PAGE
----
Next month when the new school year starts, a new building will be finished and will better serve the needs of special needs students within the Dos Palos/Oro Loma Joint Unified School District.

The new building at Bryant Middle School is a collaborative effort between the school district and the Merced County Office of Education. However, there is some confusion among district staff members as to for what the building will be used.

Superintendent Megan Grijalva cleared the air about the new building, which is located in the rear of the school next the baseball diamond and athletic field. She told the Express that MCOE is paying for the refurbished building at a cost of $1.2 million.  Therefore, it will basically be their building and MCOE will use it for special needs students, including those severely disabled.

Grijalva explained that currently, special needs students are being served at each school site.  Plus, special needs children in pre-school are currently being bussed to Los Banos for their education.

But that will all stop once the building at Bryant is finished.

“All of the students will be coming here, staying in town, and everything will be centralized,” Grijalva explained.

She added that per state law, special needs classrooms must be self-contained, and this new building will be just that.

“It will have classrooms, bathrooms, and a kitchen,” she said.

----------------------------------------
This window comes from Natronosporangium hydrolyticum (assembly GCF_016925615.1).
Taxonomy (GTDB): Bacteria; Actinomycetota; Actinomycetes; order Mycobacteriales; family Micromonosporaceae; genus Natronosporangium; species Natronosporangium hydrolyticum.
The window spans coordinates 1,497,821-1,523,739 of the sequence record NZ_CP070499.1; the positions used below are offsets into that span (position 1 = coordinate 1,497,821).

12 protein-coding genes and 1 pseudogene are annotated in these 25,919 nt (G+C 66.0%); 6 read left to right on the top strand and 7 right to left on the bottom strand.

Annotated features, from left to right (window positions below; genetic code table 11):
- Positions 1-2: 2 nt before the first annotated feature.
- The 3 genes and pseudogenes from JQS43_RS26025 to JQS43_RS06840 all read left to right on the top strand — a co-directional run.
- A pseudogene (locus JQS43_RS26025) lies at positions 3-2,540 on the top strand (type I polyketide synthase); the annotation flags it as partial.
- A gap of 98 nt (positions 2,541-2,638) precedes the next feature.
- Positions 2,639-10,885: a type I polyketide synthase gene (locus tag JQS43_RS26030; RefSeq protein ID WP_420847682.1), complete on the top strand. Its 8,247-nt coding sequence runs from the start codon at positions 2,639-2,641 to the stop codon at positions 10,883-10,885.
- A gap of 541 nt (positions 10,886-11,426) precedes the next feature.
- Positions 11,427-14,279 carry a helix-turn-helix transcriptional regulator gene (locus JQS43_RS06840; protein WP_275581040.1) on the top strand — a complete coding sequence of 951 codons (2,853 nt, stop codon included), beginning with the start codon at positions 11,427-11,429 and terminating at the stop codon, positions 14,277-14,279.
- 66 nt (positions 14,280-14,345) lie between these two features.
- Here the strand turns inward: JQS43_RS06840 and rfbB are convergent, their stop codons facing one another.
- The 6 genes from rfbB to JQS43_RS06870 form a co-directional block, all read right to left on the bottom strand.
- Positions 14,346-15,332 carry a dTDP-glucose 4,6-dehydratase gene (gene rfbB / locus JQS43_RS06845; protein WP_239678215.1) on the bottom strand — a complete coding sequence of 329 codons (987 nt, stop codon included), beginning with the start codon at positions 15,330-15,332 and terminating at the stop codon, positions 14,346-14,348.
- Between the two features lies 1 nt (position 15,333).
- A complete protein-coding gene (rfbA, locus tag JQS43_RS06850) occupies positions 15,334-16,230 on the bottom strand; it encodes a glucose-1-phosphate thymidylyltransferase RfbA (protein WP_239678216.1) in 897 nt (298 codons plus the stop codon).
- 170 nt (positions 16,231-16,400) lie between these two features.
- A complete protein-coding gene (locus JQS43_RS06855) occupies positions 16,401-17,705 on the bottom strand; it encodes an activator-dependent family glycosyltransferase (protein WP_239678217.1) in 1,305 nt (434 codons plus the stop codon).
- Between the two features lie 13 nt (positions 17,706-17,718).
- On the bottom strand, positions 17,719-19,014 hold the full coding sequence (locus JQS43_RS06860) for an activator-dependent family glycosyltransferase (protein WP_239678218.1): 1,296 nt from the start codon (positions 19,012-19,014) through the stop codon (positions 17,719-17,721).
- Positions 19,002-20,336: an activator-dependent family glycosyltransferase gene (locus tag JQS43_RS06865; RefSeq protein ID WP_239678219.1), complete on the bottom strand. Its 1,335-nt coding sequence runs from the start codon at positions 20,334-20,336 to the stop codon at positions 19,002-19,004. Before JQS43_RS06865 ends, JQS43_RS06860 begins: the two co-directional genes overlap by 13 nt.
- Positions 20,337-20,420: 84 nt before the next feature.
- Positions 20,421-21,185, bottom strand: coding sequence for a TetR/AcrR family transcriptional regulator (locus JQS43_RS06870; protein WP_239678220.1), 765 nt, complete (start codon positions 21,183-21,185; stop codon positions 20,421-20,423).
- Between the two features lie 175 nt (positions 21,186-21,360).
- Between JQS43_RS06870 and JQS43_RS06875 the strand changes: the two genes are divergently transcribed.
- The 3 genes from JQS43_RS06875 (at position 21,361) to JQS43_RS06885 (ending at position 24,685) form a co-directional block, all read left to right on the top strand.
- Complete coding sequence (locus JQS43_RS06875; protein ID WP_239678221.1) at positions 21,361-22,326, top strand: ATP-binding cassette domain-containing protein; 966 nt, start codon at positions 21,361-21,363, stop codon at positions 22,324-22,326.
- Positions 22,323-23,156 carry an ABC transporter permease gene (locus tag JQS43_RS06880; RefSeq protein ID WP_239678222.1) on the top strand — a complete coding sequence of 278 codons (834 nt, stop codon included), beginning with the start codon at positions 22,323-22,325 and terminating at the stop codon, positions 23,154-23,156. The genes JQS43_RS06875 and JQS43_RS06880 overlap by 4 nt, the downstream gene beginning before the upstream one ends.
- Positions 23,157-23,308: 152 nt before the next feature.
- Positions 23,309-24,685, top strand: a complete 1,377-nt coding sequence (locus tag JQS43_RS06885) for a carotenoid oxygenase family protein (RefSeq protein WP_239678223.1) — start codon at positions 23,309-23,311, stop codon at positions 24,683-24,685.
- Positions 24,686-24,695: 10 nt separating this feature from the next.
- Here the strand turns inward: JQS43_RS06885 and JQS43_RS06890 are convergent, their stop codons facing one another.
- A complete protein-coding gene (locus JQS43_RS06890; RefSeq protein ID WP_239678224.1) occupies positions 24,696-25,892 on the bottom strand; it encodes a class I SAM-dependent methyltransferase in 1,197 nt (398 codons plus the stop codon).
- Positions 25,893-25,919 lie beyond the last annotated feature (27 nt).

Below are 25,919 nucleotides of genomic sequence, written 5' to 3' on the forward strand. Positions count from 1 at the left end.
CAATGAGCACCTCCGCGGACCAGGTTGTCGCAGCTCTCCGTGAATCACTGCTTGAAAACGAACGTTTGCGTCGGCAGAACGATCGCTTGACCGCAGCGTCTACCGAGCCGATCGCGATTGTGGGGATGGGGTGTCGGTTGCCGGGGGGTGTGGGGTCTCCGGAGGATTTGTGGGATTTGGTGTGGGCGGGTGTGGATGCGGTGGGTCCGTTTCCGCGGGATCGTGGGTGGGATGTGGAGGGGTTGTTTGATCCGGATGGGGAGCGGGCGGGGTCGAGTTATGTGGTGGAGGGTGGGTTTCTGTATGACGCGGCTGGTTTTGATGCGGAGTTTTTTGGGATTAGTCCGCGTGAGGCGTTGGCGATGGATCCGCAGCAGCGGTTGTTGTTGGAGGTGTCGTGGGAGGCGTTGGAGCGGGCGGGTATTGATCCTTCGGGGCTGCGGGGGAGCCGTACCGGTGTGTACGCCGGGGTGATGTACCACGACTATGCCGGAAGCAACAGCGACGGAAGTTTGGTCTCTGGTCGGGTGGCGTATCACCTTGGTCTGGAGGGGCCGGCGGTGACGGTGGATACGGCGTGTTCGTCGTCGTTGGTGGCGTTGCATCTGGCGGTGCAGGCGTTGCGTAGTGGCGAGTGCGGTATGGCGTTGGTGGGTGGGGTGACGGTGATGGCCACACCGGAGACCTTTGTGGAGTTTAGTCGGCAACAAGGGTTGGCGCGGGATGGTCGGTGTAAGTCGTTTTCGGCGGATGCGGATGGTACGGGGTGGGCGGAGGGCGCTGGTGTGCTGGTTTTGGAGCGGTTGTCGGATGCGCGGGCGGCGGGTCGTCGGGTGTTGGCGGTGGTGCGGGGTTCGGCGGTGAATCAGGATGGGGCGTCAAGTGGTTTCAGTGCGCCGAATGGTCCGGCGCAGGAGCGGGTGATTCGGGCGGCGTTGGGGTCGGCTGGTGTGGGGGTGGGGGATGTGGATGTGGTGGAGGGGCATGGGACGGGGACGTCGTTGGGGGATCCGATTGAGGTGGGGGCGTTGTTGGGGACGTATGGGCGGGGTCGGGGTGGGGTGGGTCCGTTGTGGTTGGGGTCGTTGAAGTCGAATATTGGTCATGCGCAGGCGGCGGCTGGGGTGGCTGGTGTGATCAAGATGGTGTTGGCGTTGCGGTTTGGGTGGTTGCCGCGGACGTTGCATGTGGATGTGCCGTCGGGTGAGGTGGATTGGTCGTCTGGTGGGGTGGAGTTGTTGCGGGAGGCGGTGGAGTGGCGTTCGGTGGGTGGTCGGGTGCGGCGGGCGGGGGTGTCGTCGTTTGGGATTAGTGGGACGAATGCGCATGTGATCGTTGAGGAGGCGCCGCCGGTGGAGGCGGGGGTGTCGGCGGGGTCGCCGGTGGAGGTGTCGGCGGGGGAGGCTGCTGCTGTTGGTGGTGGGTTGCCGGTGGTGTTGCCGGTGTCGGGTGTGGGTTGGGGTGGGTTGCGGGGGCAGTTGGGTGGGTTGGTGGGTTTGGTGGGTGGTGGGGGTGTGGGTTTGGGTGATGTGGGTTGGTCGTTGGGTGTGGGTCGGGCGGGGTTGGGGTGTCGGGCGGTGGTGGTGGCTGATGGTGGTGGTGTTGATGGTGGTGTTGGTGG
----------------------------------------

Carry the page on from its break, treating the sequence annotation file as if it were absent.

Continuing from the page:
The new construction has displaced the youth football program, which had a room available for storing equipment, and that is where some of the confusion has arisen as to the building’s new priorities.

But according to Grijalva, one part of the new building will be used by not only youth football, but all of the athletic teams at Bryant.

“It will be an athletic team room for all of the teams to meet and be utilized by the athletes and coaches. It will also be a PE meeting room during the school day as well as Health classes,” Grijalva said.

There are also plans to expand the school district’s after-school program, again utilizing the new building as well as finally starting an athletic trainer’s program, which many Central Valley school districts have been offering for years.

One of the concerns expressed by district staff members about the new building is that it could be better utilized by the Bryant school nurse and the School Resource Officer, citing the need for privacy.

But Grijalva disagreed, noting the building’s location in the rear of the school.

“I want our nurse and our SRO to be in the front of the school, available and accessible, and that is at the front, not the back,” she explained.  “If they need a private room for interviewing, there are conference rooms and other rooms available.”

So Grijalva is excited about the prospects for the new building and the ability to improve the educational experience of all the students. “I want to thank MCOE for their investment in our school district.  This will be a great improvement,” she said. 

David Borboa